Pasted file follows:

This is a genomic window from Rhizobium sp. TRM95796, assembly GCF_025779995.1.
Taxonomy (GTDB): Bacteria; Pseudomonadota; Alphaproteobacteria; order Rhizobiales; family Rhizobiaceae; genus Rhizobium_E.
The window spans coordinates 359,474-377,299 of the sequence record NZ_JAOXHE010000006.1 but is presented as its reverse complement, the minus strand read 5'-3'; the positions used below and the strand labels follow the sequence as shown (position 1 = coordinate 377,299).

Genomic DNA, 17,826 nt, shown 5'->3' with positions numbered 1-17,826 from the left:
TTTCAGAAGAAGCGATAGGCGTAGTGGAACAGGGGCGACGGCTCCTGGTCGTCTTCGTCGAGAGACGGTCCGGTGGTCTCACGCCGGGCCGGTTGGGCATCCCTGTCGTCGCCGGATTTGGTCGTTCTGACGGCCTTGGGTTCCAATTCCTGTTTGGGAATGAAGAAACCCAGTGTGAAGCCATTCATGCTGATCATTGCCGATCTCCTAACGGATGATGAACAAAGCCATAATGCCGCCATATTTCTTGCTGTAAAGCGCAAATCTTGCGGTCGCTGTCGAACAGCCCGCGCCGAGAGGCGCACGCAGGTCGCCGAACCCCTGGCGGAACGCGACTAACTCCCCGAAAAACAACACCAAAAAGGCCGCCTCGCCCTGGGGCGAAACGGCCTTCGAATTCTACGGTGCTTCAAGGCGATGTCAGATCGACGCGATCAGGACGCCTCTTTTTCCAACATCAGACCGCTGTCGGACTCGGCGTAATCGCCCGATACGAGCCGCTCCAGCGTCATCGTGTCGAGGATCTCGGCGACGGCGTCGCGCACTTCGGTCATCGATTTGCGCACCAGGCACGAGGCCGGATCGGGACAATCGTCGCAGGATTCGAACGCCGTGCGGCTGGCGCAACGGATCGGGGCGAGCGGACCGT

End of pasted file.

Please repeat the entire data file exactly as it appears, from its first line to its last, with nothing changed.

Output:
This is a genomic window from Rhizobium sp. TRM95796, assembly GCF_025779995.1.
Taxonomy (GTDB): Bacteria; Pseudomonadota; Alphaproteobacteria; order Rhizobiales; family Rhizobiaceae; genus Rhizobium_E.
The window spans coordinates 359,474-377,299 of the sequence record NZ_JAOXHE010000006.1 but is presented as its reverse complement, the minus strand read 5'-3'; the positions used below and the strand labels follow the sequence as shown (position 1 = coordinate 377,299).

Genomic DNA, 17,826 nt, shown 5'->3' with positions numbered 1-17,826 from the left:
TTTCAGAAGAAGCGATAGGCGTAGTGGAACAGGGGCGACGGCTCCTGGTCGTCTTCGTCGAGAGACGGTCCGGTGGTCTCACGCCGGGCCGGTTGGGCATCCCTGTCGTCGCCGGATTTGGTCGTTCTGACGGCCTTGGGTTCCAATTCCTGTTTGGGAATGAAGAAACCCAGTGTGAAGCCATTCATGCTGATCATTGCCGATCTCCTAACGGATGATGAACAAAGCCATAATGCCGCCATATTTCTTGCTGTAAAGCGCAAATCTTGCGGTCGCTGTCGAACAGCCCGCGCCGAGAGGCGCACGCAGGTCGCCGAACCCCTGGCGGAACGCGACTAACTCCCCGAAAAACAACACCAAAAAGGCCGCCTCGCCCTGGGGCGAAACGGCCTTCGAATTCTACGGTGCTTCAAGGCGATGTCAGATCGACGCGATCAGGACGCCTCTTTTTCCAACATCAGACCGCTGTCGGACTCGGCGTAATCGCCCGATACGAGCCGCTCCAGCGTCATCGTGTCGAGGATCTCGGCGACGGCGTCGCGCACTTCGGTCATCGATTTGCGCACCAGGCACGAGGCCGGATCGGGACAATCGTCGCAGGATTCGAACGCCGTGCGGCTGGCGCAACGGATCGGGGCGAGCGGACCGT